The General Data Protection Regulation, or GDPR, is due to take effect on May 25. The Internet of Things, or IoT, is growing and evolving even as you read this. And social engineering efforts, such as so-called “phishing” emails, are likely being used for unauthorized access to a corporate network – perhaps yours or one of your partner’s – as you read this as well.
These three things share three common characteristics.
- They are significant cybersecurity challenges.
- Your enterprise is almost guaranteed not to be prepared to deal with each completely effectively.
- They represent significant opportunities to improve cybersecurity, and IT generally, at your organization.
GDPR, IoT, and Social Engineering: A Quick Recap
- GDPR is designed to protection the personally identifiable information (PII) of every European Union (EU) citizen around the world. Companies that touch EU PII must comply with GDPR, demonstrate compliance on demand, and disclose data breaches as soon as 72 hours after they’re discovered. Penalties for non-compliance can be as high as 20 million Euros, or 4 percent of an enterprise’s annual worldwide revenues, whichever is higher.
- IoT devices are gaining popularity among consumers and within enterprises. However, most have little to no integrated security and cannot have their software updated or patched. They therefore represent potentially significant vulnerabilities for enterprise networks.
- Social engineering, especially phishing emails, continue to be effective vehicles for unauthorized network access. The problem is compounded by easily stolen or guessed user passwords. A respected study found an average of one in 14 users were duped into following a malicious link or opening a rogue attachment. The same study found that 81 percent of breaches took advantage of weak, stolen, and/or easily guessed passwords.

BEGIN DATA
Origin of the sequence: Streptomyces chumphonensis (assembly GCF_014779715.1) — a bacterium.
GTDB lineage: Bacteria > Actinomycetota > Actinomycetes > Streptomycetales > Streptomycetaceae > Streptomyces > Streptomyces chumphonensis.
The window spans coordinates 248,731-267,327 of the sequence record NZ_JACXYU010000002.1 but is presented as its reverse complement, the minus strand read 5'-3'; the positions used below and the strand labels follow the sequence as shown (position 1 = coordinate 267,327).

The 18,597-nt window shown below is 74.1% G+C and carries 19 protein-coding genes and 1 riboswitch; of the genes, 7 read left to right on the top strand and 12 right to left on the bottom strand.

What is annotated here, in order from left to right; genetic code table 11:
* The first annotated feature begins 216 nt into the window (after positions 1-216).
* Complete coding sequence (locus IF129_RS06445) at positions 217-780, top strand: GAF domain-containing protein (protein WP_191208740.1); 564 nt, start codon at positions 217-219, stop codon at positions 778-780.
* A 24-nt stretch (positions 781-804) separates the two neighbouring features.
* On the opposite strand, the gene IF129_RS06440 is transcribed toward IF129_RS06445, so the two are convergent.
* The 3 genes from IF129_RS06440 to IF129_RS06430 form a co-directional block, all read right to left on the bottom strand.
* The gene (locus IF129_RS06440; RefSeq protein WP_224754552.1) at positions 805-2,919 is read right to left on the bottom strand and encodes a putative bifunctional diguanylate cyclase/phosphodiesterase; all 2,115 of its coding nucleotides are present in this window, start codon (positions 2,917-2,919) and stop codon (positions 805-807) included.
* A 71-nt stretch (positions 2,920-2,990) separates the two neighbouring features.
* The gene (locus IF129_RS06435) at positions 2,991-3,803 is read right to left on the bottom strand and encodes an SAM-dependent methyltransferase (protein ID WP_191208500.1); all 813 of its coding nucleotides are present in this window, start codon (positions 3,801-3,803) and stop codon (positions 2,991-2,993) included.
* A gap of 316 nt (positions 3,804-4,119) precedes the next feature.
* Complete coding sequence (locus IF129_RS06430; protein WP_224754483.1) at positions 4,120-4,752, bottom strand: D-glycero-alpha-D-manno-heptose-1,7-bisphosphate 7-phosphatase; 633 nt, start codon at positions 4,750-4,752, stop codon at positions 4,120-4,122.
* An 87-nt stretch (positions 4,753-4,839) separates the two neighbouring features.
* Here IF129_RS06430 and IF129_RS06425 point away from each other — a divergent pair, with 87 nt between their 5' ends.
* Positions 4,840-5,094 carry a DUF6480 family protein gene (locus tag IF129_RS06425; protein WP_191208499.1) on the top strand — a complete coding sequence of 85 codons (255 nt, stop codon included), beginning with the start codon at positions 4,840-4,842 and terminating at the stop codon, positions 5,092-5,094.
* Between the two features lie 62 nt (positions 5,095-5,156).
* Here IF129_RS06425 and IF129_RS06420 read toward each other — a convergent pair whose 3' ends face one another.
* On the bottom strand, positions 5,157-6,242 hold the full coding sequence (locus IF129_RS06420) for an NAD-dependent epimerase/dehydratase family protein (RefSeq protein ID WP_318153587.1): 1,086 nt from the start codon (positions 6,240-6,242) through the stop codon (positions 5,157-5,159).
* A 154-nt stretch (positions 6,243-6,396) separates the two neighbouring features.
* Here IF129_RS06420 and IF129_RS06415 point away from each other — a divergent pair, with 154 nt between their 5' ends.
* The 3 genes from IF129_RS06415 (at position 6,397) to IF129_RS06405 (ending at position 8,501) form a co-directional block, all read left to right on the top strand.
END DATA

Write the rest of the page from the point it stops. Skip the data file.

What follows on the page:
GDPR, IoT, Social Engineering, and Cybersecurity: 4 Things You Need to Do Now
While the challenges summarized here are all different, better overall cybersecurity can greatly improve your enterprise’s ability to defend itself against all of them, and others. Cybersecurity experts at agencies around the world, including the Australia Signals Directorate (ASD), the Center for Internet Security (CIS), and the U.S. National Institute for Standards and Technology (NIST) agree. When taken and managed correctly, four relatively straightforward steps can protect against up to 85 percent of threats, according to ASD findings. Those steps?
- Application whitelisting – ensuring that unauthorized software can’t run on your network.
- Timely, consistent deployment of software patches issued by providers of your operating systems.
- Timely, consistent deployment of software patches as they are issued by providers of your applications.
- Restriction of administrative privileges that give users almost unfettered access to your network – whether the users endowed with those privileges are legitimate or not.
Several vendors offer solutions for these tasks. If you already have tools in place for any of them, start with the vendors of those tools, or partners recommended by them. The more you can consolidate and harmonize tools used for these and related tasks, the more flexible and comprehensive your cybersecurity efforts can be.
By starting down a path toward better cybersecurity, you can do more than cope more effectively with threats and get closer to compliance with regulations such as GDPR. Better cybersecurity and protection and management of information about your customers and prospects can even create opportunities for new revenue streams by generating new insights into those customers and prospects.
You and your colleagues should view challenges such as GDPR, IoT, and social engineering as both serious threats and significant opportunities. And you should start addressing them as soon and as comprehensively as possible, with one or more of the basic steps outlined here. In this regard, cybersecurity is a lot like life. There’s no time like the present, and every little bit helps.
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